Mum who caught coronavirus when 30 weeks pregnant is finally home – after doctors feared she wouldn’t survive

Ellie Wright caught COVID-19 when she was 30 weeks pregnant but is now finally home, pictured with her son Leo and partner, Chris. (Caters)
Ellie Wright contracted COVID-19 when she was 30 weeks pregnant but is now finally home, pictured with her son Leo and partner, Chris. (Caters)

A mum who caught COVID-19 when she was 30 weeks pregnant is finally home with her now four-month-old son, after doctors feared she wouldn’t survive.

Ellie Wright, 20 from Walsall, West Midlands, was placed in a coma for three weeks after giving birth to her son, Leo James, via emergency C-section.

She remained critically ill with coronavirus and her baby was five weeks old before she was able to meet him, while it took eight weeks before she was strong enough to hold him.

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After leaving intensive care, Wright spent another month in rehab but now the new mum has finally returned home and is looking forward to being able to care for her son and enjoy motherhood.

“I am still weak but I can feed him, change him and give him a bath," she says. "I have waited so long to be able to physically care for him.”

Ellie Wright in Intensive Care. (Caters)
Ellie Wright in Intensive Care. (Caters)

When doctors told Wright's family she was unable to breathe by herself, they feared the worst.

Not only did she have to fight off COVID-19 and recover from a C-section, she also battled pneumonia, MRSA and sepsis.

“I’ve also had Kidney dialysis twice and a priest was called to my bedside because at one point they really didn’t think I would pull through," she explains.

“I gave birth to [Leo] asleep, I didn’t wake up from the C-section and I was put in an induced coma.

“I was scared to hold him the first time I could, I was worried he wouldn’t bond with me because I had missed the first few months of his life.

“I didn’t get to see him, I didn’t know what he looked like. We had chosen his name before he was born so people knew what to call him but it has all been a rollercoaster of emotions and a lot to come to terms with.”

She added: “I am sad I missed his first few months, I don’t think I have really processed everything that has happened yet.”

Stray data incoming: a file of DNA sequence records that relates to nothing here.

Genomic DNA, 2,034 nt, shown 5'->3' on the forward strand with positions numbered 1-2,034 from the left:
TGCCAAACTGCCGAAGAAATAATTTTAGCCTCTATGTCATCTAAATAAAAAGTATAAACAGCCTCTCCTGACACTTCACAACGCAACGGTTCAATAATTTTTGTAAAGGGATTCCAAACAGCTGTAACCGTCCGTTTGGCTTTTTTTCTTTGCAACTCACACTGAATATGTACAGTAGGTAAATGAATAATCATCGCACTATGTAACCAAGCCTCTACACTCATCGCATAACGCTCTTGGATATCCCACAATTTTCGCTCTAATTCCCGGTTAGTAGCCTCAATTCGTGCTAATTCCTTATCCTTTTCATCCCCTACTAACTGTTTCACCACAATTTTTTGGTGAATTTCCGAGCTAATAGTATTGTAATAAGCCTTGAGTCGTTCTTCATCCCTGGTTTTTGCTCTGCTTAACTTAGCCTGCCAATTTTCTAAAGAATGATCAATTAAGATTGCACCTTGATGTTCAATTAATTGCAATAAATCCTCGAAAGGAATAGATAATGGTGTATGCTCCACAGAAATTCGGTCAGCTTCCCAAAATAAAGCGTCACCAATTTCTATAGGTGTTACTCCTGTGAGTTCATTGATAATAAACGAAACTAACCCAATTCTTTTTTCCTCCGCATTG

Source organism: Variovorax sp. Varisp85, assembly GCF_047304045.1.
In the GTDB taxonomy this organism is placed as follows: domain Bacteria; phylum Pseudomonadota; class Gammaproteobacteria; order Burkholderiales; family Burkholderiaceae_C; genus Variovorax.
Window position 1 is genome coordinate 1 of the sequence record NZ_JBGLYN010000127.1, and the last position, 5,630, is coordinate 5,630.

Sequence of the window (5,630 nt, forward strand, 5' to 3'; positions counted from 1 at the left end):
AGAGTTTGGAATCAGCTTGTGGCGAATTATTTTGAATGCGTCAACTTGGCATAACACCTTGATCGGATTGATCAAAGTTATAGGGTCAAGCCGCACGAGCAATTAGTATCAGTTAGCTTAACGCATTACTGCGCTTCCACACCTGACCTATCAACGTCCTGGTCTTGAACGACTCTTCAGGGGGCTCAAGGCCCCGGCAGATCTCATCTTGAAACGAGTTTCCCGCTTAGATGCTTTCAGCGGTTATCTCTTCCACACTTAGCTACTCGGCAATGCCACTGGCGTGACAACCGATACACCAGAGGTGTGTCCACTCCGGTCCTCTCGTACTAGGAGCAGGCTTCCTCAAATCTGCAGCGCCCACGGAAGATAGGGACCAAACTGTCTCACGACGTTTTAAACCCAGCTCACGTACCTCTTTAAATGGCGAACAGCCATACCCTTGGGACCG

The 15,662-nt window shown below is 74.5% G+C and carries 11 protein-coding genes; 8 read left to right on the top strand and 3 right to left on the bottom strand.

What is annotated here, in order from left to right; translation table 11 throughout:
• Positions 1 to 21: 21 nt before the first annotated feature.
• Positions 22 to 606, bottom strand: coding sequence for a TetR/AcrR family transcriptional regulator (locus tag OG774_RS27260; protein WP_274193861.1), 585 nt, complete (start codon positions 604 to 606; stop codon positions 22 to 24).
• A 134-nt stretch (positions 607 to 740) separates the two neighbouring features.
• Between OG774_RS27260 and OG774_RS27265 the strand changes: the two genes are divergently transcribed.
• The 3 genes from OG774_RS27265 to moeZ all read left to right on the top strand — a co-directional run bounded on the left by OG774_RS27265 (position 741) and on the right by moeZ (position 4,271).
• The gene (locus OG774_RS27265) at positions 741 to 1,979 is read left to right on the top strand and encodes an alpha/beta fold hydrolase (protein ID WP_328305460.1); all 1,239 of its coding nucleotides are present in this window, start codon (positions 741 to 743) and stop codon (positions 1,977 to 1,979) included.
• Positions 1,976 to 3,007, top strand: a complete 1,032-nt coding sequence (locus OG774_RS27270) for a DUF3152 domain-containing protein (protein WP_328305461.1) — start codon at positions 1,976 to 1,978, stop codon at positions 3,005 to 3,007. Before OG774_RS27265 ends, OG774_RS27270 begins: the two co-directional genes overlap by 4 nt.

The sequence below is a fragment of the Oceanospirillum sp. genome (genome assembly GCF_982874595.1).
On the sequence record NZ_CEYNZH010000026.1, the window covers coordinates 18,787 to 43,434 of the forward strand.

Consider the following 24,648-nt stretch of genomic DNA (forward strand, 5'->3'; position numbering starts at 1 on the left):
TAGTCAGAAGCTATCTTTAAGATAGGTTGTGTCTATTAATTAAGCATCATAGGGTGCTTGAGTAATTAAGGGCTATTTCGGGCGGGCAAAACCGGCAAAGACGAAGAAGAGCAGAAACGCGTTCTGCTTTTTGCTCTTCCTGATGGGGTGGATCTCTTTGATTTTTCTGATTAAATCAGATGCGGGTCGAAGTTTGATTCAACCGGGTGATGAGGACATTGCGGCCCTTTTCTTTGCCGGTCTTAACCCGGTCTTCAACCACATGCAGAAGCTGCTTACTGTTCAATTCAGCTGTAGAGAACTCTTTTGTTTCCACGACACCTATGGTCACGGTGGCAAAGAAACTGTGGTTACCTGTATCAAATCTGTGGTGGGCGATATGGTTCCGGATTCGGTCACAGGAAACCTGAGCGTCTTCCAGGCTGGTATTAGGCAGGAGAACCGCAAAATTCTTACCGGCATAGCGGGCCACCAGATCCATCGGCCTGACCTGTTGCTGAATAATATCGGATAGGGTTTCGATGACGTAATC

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Leo was born 10 weeks early by emergency C-section so his mum could fight COVID. (Caters)
Leo was born 10 weeks early by emergency C-section so his mum could fight COVID. (Caters)

Wright is now recovering and adjusting to life at home with a newborn.

“I am getting better but it will be a long recovery," she says. "I am still on a lot of medication and I am still struggling to walk.

“I have long Covid and I don’t know how long it is going to take me to fully recover.

“I have a lot of muscle wastage, I have been off my feet for so long. I need to do a lot of walking and regain my balance.”

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Returning home gives Wright a chance to get to grips with the usual challenges of parenthood.

“I want to take [Leo] out in his pushchair – it’s still in the box," she says. "I wanted to be the one to set it up and be the one to take my son on his first walk and adventure.

“I love reading to him and he is already babbling away back to me and he loves when I sing him to sleep.

"He was 4lb 4oz born and is now 10lbs and coming on so much.”

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Wright holds her son, Leo, in hospital. (Caters)
Wright holds her son, Leo, in hospital. (Caters)

Wright wants to thank her partner Chris, her parents and the hospital staff for their support over the past few months.

“Chris is doing so well, he does the night feeds and is doing so much so that I can still rest, and my family and the hospital staff have been amazing,” she says.

Wright, who worked as a sales assistant, still finds it hard to believe she caught coronavirus.

“I was only going to work and coming home. We were all so careful,” she says.

Reflecting on the end of her pregnancy and her near death trauma, Wright says: “I still don’t quite believe it. It feels like it has happened to someone else.

“I hallucinated a lot when I was in the coma and only now when we are talking through things, I realise I heard conversations.

"I know I heard my mum say she wasn’t prepared to bury me, which she said when I was in the coma.

“I am still trying to piece it all together but the nurses started to write a diary for me from when I was admitted so that has helped to fill in the gaps.

"And thankfully I was able to have visitors so I could bond with Leo before I was able to come home," she adds.

Though Wright says she finds it difficult to comprehend everything she's been through, she's looking forward to the future with her son.

“I hope to go to university and study to be a mental health nurse, but for now I am just so glad to be alive and home," she said.

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Ellie Wright is happy to be home looking after her son, Leo. (Caters)
Ellie Wright is happy to be home looking after her son, Leo. (Caters)

Wright’s mum Michelle says she's thankful to have her daughter home safe.

“We have been through every emotion you could think of," she says. "From absolute hell to pure joy, and I am so proud of Ellie for fighting.

“I am just so relieved she is alive to take over looking after Leo now, there were times when she wasn’t breathing by herself, but now I see her holding her son and it gives me goosebumps.

“She is an incredible mum, she is doing everything she physically can for him and we are helping her to get stronger every day.”

Additional reporting Caters.

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